Document Type

Article

Journal/Book Title/Conference

Proceedings of SPIE

Issue

6297

Publication Date

1-1-2006

DOI

10.1117/12.683976

Abstract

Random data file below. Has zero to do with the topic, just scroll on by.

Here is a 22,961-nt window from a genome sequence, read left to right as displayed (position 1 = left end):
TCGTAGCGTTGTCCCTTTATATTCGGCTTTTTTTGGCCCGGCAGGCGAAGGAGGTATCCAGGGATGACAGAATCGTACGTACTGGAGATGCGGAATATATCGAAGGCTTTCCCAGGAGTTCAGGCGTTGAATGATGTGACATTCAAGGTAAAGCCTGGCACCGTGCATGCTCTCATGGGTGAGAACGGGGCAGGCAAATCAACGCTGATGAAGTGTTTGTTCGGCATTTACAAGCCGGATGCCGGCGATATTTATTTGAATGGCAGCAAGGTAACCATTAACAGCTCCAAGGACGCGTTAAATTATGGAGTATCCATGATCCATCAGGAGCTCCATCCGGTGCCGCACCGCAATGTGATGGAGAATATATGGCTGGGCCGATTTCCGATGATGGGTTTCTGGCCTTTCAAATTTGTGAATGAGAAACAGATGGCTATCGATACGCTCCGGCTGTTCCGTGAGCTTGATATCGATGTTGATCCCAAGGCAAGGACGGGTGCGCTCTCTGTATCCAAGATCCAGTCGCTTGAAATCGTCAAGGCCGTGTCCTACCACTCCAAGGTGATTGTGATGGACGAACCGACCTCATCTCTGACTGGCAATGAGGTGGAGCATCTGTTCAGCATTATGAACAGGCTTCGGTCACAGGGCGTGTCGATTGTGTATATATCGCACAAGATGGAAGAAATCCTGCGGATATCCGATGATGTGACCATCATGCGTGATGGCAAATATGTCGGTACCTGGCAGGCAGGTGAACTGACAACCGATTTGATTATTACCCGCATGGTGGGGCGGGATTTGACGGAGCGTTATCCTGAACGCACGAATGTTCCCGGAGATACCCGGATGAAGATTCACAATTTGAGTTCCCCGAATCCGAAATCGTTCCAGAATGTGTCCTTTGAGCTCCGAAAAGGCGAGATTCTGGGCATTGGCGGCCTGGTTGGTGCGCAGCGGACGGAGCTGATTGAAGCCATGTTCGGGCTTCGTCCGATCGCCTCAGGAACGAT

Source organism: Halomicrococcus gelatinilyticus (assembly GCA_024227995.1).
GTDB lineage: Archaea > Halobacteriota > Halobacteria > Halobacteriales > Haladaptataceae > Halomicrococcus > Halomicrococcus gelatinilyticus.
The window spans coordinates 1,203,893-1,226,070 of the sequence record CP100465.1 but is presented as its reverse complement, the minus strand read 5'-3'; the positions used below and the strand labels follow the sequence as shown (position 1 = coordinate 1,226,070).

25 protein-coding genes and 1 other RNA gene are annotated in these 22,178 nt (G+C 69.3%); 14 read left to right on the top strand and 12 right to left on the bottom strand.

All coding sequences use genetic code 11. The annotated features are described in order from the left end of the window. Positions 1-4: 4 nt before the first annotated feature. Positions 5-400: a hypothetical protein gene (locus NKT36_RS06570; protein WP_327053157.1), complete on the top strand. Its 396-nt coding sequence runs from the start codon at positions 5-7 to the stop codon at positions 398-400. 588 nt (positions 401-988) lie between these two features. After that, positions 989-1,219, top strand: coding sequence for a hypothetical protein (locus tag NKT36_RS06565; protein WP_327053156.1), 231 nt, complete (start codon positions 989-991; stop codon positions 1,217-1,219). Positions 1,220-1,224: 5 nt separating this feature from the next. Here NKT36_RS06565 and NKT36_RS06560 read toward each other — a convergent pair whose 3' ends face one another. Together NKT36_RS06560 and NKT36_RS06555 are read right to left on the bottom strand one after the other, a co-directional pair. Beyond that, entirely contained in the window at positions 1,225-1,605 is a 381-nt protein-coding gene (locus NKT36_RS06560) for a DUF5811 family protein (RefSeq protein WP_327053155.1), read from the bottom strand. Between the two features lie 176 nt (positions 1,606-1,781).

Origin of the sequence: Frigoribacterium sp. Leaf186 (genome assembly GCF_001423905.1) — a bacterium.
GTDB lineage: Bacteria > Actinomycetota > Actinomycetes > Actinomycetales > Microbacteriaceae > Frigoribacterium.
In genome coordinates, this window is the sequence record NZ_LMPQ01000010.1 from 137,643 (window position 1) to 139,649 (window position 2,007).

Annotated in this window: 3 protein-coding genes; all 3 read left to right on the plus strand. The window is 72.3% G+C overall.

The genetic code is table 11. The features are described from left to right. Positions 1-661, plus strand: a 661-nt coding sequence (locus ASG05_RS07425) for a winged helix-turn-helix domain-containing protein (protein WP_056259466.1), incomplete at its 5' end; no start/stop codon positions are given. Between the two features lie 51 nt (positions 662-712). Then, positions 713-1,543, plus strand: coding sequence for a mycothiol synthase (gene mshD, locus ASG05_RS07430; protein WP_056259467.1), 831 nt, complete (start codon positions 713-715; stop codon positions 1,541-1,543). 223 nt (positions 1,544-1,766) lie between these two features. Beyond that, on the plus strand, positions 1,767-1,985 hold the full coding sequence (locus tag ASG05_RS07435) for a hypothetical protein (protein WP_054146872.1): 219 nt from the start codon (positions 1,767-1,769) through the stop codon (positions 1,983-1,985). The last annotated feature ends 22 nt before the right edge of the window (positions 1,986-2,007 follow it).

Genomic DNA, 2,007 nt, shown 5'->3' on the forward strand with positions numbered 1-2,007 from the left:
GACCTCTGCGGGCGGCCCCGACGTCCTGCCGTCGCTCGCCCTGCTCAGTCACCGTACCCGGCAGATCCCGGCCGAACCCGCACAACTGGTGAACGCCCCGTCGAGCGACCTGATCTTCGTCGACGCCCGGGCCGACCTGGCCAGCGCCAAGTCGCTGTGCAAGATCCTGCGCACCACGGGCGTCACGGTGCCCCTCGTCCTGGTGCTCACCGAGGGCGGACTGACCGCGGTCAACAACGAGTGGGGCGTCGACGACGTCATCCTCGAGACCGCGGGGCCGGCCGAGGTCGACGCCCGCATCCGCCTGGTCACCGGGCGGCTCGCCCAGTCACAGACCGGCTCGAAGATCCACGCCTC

The radiative balance of the troposphere, and hence global climate, is dominated by the infrared absorption and emission of water vapor, particularly at far-infrared (far-IR) wavelengths from 15-50 μm. Current and planned satellites observe the infrared region to about 15.4 μm, ignoring spectral measurement of the far-IR region from 15 to 100μm. The far-infrared spectroscopy of the troposphere (FIRST) project, flown in June 2005, provided a balloon-based demonstration of the two key technologies required for a space-based far-IR spectral sensor. We discuss the FIRST Fourier transform spectrometer system (0.6 cm-1 unapodized resolution), its radiometric calibration in the spectral range from 10 to 100 μm, and its performance and science data from the flight. Two primary and two secondary goals are given and data presented to show the goals were achieved by the FIRST flight.

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